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Damián Ortega

Nine Types of Terrain

18 July – 8 September 2007


18 July – 8 September 2007

For Damián Ortega's second exhibition with the gallery, the artist produced a nine-part film installation and a series of floor-to-ceiling sculptures.

Damián Ortega often takes everyday materials - anything from car parts and furniture to light bulbs and toys - and channels them into objects of cultural, social and political import. His work maintains a determinedly hand-made appearance with an appreciation of linguistic nuance, in part a consequence of his early career as a political cartoonist. Ortega is interested in the meaning of materials and the relationship between object and action, as seen in works such as 'Nine Types of Terrain'. Taking the form of nine short 16mm film projections presented in the ground floor gallery, this work references 'The Art of War', the 6th BC treatise by Chinese militarist Sun Tzu. Widely regarded as the definitive text on strategy, it imparts advice ranging from managing troops to seeking advantage across different territories. Ortega's installation focuses on a variety of physical environments mentioned by Sun Tzu, from 'open ground' or 'intractable land' to 'scattering ground' and 'enclosed land'. Using bricks - elements which regularly feature in his work - positioned on the ground in various configurations equivalent to domino toppling, Ortega transforms passive objects into an animate entity by triggering a chain reaction. A consideration of time, both in the objective, linear, chronological sense and its subjective, fluid, overlapping form is also evident in work such as Nine Types of Terrain, with its never-ending sequence of disintegrating brick platoons, each magically restored and reformed by the next instalment. He observes the process as such: 'Build and Demolish. Appear and disappear. Do and undo as much as possible. I want the act to show itself in real scale and time; to observe and discover its own abstract and audible capacity. No manipulation. No emotions. No traps. No tricks. Instead direct and rapid actions.'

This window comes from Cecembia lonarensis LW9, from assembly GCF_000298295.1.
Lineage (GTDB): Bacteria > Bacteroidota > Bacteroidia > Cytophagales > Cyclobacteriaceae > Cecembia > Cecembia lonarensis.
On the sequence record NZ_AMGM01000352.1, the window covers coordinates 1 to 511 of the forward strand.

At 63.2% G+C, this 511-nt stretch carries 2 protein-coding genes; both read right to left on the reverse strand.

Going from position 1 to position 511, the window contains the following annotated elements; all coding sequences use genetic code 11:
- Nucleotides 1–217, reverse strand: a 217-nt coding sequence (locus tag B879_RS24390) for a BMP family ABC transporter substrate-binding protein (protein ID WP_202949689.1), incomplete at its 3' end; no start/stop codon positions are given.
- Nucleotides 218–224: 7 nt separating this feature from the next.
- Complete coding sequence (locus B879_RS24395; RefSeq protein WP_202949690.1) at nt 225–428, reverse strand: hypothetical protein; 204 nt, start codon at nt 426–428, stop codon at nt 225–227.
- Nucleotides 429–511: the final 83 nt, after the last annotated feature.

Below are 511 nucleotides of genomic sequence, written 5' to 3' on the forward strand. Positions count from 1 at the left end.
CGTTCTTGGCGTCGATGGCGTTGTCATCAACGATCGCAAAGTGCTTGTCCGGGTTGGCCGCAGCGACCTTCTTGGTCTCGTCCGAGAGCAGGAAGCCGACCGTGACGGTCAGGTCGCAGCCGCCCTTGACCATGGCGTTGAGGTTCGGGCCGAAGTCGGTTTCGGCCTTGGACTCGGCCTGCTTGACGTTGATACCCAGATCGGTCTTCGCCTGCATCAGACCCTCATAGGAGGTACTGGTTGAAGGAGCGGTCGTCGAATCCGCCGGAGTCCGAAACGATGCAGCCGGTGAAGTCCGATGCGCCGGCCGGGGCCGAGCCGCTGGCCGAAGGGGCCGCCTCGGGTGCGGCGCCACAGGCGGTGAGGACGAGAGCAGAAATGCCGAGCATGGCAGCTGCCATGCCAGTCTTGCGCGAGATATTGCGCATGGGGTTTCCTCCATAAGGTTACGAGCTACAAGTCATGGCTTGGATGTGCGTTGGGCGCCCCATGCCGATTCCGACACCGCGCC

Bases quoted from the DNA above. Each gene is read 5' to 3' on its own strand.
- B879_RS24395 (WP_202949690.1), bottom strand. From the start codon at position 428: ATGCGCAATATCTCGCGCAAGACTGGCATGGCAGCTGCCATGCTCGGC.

'Project for Social Housing' features five four-metre high structures comprising bricks roughly hewn into stalagmite / stalactite formations installed in the first floor gallery. The artist regards these as prototypes for future public accommodation, as well as sculptural forms of eroded columns, worn and battered. Ortega cites Henry Moore's Wall Relief of 1955 as one of the influences for this work, in which the British artist, using bricks for the first time, created a façade with rounded protrusions that imply an unseen force pushing from the inside out. In the case of Project For Social Housing, the edifice has collapsed in on itself, exposing its interior, bone-like structure.

Damián Ortega was born in 1967 in Mexico City and currently lives and works in Berlin. He has exhibited internationally including solo exhibitions at the Museum of Contemporary Art, Los Angeles (2005), Tate Modern, London (2005), Museu da Arte Pampulha, Belo Horizonte, Brazil (2005), Kunsthalle Basel (2004) and Institute of Contemporary Art, Philadelphia (2002). Recent group exhibitions include the São Paulo Biennial (2006), Made in Mexico, Institute of Contemporary Art, Boston (2003) and the 50th Venice Biennale (2003). In September 2007, he will participate in the Preis der Nationalgalerie at the Hamburger Bahnhof, Berlin and will have a solo exhibition at the Ikon Gallery, Birmingham.

A fully illustrated catalogue, with a text by Susan May, accompanied the exhibition.

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